Met Office abandons long-term forecasts

First it promised a "barbecue summer" that brought little but rain. Then came the "mild winter" which turned out to be one of the coldest in 31 years. Now the Met Office is simply scrapping its long-term seasonal forecasts.

In what will widely be seen as an embarrassing climbdown, the Devon-based weather centre insisted the move came in response to public polling. "Our research suggests the public aren't interested in seasonal forecasts but they do want monthly forecasts," a spokeswoman insisted. The hotel owners and UK businesses that were left bruised by the lack of promised sunshine last summer may not accept this line as easily.

September's disastrous winter prediction – in which the Met Office claimed that there was a one in seven chance of a cold December to February – will be its final seasonal forecast.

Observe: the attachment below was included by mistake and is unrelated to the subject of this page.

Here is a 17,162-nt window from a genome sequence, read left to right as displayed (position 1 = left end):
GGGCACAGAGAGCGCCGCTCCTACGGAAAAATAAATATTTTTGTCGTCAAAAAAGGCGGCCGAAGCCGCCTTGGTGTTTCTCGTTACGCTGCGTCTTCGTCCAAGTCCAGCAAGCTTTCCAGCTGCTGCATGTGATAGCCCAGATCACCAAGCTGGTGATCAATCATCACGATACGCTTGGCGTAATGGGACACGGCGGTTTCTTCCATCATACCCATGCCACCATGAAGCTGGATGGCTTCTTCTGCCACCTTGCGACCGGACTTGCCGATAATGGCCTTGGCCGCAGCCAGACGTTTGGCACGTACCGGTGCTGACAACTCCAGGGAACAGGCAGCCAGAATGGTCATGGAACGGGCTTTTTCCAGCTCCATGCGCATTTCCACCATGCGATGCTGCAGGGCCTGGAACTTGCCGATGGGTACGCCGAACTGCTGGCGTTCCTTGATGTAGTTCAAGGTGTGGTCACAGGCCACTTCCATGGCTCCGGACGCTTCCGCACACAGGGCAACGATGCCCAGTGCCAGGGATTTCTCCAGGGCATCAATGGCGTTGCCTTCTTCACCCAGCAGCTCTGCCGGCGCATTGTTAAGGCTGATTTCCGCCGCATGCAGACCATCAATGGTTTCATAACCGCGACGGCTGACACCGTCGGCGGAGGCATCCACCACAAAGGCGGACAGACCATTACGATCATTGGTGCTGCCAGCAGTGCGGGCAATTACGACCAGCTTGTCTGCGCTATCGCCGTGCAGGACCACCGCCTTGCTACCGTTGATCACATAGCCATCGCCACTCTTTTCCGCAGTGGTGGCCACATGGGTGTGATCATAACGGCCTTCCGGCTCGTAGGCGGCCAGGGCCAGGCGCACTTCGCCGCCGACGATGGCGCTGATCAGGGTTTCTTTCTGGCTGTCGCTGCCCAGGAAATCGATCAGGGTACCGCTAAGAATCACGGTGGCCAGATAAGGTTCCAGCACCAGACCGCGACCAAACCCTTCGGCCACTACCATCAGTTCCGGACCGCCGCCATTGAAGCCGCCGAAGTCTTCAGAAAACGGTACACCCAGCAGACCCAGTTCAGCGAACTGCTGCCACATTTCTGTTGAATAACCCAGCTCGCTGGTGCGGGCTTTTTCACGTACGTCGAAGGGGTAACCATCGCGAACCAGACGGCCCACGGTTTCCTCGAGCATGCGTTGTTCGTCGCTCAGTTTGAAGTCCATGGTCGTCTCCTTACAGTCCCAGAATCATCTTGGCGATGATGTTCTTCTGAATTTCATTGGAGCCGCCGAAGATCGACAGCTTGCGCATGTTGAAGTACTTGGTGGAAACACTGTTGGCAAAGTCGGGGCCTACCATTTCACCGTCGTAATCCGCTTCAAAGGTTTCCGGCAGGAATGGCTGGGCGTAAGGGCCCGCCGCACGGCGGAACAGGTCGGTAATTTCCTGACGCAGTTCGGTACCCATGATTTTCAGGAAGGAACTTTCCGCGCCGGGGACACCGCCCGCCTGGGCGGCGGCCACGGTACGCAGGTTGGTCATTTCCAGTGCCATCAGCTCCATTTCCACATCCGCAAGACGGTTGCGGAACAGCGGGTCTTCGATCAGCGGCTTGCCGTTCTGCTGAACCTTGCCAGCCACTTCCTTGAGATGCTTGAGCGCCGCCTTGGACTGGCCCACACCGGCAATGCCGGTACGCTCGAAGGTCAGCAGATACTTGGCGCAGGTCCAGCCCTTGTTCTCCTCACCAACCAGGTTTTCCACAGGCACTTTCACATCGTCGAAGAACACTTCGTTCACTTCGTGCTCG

It will be replaced from April with a monthly outlook that will be updated on a weekly basis. The Met Office insisted that the UK was a "temperate climate" which made it "very hard to forecast much beyond a week". It promised to continue working on long-range forecasting, which, rather than being intended for public consumption, is usually provided to help businesses plan ahead.

Last month it emerged that the Met Office may be dropped by the BBC after nearly 90 years following complaints about its forecasts. The Met Office's contract comes up for renewal in April.

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